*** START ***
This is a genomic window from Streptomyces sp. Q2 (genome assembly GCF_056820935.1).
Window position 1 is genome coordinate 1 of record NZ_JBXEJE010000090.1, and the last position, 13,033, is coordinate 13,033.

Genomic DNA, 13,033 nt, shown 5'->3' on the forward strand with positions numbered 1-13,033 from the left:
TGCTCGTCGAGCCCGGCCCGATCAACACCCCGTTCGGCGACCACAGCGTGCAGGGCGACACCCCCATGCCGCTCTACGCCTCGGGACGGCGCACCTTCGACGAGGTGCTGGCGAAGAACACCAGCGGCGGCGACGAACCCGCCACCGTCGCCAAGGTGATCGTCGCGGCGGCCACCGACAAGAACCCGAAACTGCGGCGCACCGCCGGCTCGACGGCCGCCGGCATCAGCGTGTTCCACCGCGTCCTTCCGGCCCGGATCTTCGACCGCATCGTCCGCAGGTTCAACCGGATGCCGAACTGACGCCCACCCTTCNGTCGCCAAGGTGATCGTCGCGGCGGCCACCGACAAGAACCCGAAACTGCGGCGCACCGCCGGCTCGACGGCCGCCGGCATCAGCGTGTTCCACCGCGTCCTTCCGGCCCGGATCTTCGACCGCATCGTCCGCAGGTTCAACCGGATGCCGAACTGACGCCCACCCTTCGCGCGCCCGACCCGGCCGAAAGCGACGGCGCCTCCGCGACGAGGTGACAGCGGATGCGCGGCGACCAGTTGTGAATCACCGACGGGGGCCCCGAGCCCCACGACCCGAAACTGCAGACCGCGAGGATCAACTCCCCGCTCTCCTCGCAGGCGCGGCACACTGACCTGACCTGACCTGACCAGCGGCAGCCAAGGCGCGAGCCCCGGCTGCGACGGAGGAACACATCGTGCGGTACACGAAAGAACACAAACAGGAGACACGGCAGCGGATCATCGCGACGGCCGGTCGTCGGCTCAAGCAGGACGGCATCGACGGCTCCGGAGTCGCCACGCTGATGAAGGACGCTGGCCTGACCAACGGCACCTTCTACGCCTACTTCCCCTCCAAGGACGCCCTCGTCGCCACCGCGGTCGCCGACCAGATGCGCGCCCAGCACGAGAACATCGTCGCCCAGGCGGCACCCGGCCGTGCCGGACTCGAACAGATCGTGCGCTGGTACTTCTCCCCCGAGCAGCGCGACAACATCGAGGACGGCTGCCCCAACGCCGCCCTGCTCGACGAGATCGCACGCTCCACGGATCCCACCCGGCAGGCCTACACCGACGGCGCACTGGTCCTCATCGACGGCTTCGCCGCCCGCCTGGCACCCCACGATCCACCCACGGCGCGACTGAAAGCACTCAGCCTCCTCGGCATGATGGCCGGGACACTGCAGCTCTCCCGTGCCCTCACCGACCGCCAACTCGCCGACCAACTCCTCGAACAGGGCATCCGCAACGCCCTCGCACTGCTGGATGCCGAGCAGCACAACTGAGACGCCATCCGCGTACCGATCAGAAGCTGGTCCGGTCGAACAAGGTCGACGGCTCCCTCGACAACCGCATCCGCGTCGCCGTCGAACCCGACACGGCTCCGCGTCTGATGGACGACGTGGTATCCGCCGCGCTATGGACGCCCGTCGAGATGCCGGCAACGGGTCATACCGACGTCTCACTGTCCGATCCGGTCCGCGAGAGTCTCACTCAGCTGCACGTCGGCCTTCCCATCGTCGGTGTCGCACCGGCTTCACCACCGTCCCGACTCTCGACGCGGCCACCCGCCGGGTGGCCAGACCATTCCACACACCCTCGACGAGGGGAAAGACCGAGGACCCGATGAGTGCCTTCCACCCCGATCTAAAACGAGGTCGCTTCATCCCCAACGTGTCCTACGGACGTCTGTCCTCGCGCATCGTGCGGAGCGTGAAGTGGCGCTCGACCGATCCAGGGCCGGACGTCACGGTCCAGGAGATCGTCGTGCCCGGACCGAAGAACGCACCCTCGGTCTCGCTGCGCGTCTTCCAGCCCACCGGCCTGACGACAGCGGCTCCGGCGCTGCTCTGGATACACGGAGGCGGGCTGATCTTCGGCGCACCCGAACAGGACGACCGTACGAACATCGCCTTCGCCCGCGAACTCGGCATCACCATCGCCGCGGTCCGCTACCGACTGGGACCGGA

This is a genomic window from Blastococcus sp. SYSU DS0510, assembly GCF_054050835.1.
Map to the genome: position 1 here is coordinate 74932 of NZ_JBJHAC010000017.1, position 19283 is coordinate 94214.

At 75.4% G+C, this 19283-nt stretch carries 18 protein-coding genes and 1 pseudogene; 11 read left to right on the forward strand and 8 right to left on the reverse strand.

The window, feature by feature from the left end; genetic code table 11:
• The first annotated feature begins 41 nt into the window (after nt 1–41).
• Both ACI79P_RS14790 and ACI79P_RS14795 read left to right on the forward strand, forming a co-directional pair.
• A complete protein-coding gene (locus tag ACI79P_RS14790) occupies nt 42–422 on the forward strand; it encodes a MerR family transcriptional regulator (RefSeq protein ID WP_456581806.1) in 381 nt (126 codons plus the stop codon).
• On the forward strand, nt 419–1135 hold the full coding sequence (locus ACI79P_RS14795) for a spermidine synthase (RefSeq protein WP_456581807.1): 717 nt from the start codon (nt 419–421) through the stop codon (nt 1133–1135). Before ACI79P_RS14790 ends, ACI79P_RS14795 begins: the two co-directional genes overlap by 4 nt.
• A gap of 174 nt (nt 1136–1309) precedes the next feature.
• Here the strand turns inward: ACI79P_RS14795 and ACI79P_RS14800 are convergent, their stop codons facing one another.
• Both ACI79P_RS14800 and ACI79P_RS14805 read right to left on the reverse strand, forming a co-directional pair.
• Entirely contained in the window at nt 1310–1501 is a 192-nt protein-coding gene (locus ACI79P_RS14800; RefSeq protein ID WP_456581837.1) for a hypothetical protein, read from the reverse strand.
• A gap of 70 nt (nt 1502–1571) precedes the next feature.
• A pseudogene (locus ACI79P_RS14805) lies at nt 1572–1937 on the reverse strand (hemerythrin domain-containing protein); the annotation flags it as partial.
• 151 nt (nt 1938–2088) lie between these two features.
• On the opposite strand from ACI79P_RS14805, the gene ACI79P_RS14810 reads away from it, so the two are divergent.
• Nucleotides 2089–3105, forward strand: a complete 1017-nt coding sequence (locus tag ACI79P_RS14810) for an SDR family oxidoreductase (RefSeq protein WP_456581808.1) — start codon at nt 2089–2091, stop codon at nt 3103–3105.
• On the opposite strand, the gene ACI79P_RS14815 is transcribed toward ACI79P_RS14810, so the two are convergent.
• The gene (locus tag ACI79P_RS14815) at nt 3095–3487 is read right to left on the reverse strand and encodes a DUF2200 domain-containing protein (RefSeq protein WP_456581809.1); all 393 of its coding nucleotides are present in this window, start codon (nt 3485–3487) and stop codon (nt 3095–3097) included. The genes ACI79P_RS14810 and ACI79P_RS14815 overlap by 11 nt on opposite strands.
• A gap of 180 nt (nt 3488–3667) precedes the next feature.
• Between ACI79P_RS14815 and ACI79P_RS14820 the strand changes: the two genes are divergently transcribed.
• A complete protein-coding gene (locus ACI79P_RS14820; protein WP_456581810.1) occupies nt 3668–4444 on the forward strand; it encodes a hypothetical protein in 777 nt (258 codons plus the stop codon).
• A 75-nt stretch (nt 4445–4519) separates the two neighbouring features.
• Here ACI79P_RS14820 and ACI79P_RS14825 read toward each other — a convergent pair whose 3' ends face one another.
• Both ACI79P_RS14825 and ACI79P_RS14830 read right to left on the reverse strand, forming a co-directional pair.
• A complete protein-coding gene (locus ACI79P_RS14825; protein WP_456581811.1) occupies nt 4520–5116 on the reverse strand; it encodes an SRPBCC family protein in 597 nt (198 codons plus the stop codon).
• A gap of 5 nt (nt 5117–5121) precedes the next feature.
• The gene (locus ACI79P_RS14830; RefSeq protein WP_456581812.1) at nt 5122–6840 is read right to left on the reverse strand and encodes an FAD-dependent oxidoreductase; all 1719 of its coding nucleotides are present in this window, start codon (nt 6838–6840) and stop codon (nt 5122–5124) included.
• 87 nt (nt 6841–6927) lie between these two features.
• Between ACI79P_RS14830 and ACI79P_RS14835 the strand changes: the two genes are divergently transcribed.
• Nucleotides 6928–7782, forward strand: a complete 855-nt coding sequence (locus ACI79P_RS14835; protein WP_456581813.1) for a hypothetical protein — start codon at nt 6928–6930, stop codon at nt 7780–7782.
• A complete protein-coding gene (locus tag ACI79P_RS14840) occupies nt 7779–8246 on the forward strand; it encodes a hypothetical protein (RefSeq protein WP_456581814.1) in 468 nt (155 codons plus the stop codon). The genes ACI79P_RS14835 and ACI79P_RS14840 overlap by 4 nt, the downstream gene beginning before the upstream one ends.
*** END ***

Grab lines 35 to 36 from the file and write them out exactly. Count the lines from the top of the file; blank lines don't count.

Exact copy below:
• Nucleotides 6928–7782, forward strand: a complete 855-nt coding sequence (locus ACI79P_RS14835; protein WP_456581813.1) for a hypothetical protein — start codon at nt 6928–6930, stop codon at nt 7780–7782.
• A complete protein-coding gene (locus tag ACI79P_RS14840) occupies nt 7779–8246 on the forward strand; it encodes a hypothetical protein (RefSeq protein WP_456581814.1) in 468 nt (155 codons plus the stop codon). The genes ACI79P_RS14835 and ACI79P_RS14840 overlap by 4 nt, the downstream gene beginning before the upstream one ends.